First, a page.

Wednesday, October 28, 2015

Clerical Costumes: Too Silly for the Modern Age?

This is the season of Halloween, and costumes are flying off the shelves. In 2014 it was estimated that Americans spent 2.7 billion dollars on Halloween costumes. What is it about putting on funny or frightening outfits that appeals to us?

Most of us are slaves to fashion in one way or another. If we are not among those who are required to wear a certain style of clothing "appropriate" for our workplace, we still find a way to fit in with the people with whom we associate. Even the young rebels of each generation seem to find togetherness in fashion no matter how foolish or outlandish it may seem to the older generations.

Museums are good places to study past fashions as depicted in portraits and when hung on hangers or mannequins.

Episcopal churches and seminaries are other places you might visit to see strange characters in historical costumes.

With apologies to Bishop Dan Martins and his friends, I maintain that certain clerical costumes have lost their historical significance and instead send the message that the wearer is someone who you shouldn't take too seriously.

Defenders of elaborate robes and funny hats go through all kinds of mental gymnastics in order to justify their penchants for continuing to play dress up well beyond their childhood years.

Of course, this issue is not limited to the Episcopal church. Back in 2008 the Roman Catholic Fr. Dwight Longenecker presented his justifications of priestly attire in an article at entitled, "Why Wear All those Robes?…"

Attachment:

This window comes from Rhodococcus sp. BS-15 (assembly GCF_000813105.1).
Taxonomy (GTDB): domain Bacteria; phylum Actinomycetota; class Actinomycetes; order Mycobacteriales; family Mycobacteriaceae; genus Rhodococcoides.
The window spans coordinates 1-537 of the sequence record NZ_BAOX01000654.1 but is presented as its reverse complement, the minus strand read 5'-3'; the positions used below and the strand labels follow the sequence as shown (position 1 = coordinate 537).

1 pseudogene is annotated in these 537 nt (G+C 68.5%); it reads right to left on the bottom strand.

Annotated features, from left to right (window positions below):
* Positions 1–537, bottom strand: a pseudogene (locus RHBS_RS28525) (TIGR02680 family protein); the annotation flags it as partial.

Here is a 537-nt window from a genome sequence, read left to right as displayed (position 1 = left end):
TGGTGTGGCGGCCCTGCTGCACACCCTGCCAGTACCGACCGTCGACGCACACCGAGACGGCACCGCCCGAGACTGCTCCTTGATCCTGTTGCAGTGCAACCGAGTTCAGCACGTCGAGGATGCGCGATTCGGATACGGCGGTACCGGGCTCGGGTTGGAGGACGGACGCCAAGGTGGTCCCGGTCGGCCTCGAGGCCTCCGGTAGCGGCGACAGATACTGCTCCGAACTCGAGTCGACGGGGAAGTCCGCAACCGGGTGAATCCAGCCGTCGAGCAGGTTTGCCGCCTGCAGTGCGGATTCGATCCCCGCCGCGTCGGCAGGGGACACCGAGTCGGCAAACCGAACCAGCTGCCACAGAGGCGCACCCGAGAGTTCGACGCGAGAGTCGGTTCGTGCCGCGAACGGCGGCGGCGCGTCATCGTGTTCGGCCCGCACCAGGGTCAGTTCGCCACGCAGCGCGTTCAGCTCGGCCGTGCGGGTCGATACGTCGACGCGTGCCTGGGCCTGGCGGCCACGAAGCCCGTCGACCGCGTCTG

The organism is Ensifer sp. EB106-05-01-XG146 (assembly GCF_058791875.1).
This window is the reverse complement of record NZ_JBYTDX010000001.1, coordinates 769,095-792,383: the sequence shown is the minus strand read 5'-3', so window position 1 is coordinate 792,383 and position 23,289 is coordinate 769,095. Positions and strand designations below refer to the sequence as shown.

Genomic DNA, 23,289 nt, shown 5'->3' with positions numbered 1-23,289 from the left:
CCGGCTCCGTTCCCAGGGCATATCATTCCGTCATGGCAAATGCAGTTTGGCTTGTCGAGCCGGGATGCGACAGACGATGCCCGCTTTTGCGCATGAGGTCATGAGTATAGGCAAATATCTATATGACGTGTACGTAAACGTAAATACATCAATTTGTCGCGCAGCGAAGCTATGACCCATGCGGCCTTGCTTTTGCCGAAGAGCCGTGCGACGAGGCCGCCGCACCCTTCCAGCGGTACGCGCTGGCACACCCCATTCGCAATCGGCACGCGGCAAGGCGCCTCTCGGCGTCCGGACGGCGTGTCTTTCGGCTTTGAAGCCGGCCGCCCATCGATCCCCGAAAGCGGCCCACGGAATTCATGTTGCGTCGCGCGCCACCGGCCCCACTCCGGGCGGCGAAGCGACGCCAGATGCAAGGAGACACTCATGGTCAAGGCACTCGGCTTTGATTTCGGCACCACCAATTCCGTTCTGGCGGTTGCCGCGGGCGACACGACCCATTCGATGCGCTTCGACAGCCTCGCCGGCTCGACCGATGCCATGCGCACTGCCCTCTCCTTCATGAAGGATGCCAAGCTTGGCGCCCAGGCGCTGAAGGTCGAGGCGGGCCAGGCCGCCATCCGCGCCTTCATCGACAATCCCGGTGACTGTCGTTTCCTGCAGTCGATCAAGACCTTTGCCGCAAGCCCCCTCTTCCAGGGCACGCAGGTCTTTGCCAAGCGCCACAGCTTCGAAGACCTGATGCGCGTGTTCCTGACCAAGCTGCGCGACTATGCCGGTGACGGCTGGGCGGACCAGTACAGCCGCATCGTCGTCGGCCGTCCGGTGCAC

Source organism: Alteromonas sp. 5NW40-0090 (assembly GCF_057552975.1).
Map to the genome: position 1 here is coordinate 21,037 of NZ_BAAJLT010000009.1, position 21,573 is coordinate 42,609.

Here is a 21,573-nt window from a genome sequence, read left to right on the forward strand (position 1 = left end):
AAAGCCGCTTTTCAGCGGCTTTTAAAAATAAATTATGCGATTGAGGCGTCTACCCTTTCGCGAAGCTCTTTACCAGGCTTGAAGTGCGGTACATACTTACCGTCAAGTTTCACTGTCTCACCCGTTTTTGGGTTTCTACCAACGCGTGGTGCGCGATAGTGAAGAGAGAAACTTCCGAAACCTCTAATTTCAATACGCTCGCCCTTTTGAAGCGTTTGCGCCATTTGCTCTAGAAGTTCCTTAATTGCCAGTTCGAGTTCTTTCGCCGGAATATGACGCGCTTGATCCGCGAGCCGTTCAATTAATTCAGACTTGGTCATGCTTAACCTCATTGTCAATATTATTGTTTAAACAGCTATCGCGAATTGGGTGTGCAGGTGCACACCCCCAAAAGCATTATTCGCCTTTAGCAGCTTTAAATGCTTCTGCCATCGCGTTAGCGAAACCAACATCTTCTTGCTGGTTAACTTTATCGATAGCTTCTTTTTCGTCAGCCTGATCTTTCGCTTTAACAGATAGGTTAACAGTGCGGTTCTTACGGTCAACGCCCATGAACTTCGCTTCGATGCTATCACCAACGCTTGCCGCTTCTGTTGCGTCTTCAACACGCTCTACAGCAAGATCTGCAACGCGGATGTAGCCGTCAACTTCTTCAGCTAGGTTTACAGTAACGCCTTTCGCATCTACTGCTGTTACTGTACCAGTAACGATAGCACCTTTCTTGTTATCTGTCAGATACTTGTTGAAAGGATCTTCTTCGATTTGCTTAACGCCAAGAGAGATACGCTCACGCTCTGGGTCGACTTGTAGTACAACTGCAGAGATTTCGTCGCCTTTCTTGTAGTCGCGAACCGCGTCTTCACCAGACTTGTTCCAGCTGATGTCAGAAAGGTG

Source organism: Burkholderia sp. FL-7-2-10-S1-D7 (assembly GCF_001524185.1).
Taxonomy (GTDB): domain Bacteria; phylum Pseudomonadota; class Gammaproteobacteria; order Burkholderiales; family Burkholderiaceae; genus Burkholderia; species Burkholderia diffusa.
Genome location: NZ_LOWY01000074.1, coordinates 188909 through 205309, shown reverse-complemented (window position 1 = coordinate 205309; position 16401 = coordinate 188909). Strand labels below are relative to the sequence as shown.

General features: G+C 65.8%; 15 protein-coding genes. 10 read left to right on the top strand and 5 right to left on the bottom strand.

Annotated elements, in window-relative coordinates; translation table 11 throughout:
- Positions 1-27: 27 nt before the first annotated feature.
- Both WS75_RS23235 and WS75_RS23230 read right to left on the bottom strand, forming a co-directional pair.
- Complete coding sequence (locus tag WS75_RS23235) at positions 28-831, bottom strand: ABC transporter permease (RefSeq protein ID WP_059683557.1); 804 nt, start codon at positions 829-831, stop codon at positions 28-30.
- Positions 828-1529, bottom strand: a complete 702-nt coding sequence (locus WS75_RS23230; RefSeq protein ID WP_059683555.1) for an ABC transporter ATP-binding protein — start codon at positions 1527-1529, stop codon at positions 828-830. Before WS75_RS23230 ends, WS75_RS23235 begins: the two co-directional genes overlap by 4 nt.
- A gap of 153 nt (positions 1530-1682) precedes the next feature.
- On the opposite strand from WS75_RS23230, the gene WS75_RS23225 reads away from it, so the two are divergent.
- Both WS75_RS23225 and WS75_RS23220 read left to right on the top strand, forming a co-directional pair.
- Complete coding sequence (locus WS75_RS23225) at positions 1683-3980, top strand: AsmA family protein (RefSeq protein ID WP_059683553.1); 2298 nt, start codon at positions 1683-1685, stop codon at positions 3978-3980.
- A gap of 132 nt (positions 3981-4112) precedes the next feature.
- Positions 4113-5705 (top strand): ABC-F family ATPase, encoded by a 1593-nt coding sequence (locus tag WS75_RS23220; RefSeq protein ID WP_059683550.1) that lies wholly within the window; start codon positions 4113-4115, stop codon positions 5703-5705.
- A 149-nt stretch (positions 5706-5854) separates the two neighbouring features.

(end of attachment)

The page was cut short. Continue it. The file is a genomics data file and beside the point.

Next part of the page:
"The priest’s vestments are a ceremonial costume. They are meant to effectively obliterate the priest’s personality. They are also, by the way, meant to be unobtrusive. They should not be creative or clever or call attention to the smart vestment designer or the wonderful seamstress. They are simply to dignify the office of the priest and dignify and beautify the celebration of Mass."
Unfortunately, many of the costumes we see our clergy wearing draw more attention to the celebrant than to the Mass.
"If the Mass is the Royal Marriage Feast of the Lamb, then the priest should dress up for his entrance into the royal court. The robes should therefore be regal in their dignity, their simplicity and their style. As much as possible their beauty should be shown, not by cleverness of design or ornamentation, but through quality materials and fine workmanship."
Holy jeans won't cut it. I will grant him that.
"Why should the priest dress like a king? Because he reminds the whole people of God that they serve Christ the King, and the priest is in persona Christi."
Actually, the priest serves in persona Christi. That does not mean that he has to dress like a king. If anything, it might suggest that he should wear sandals and a simple robe.
"Furthermore, they remind the people of God that they too are a chosen people, and a royal priesthood. The priest focuses in his own person and ministry the royal priesthood of the people of God."
 That is one reminder that never made its way down to this pew.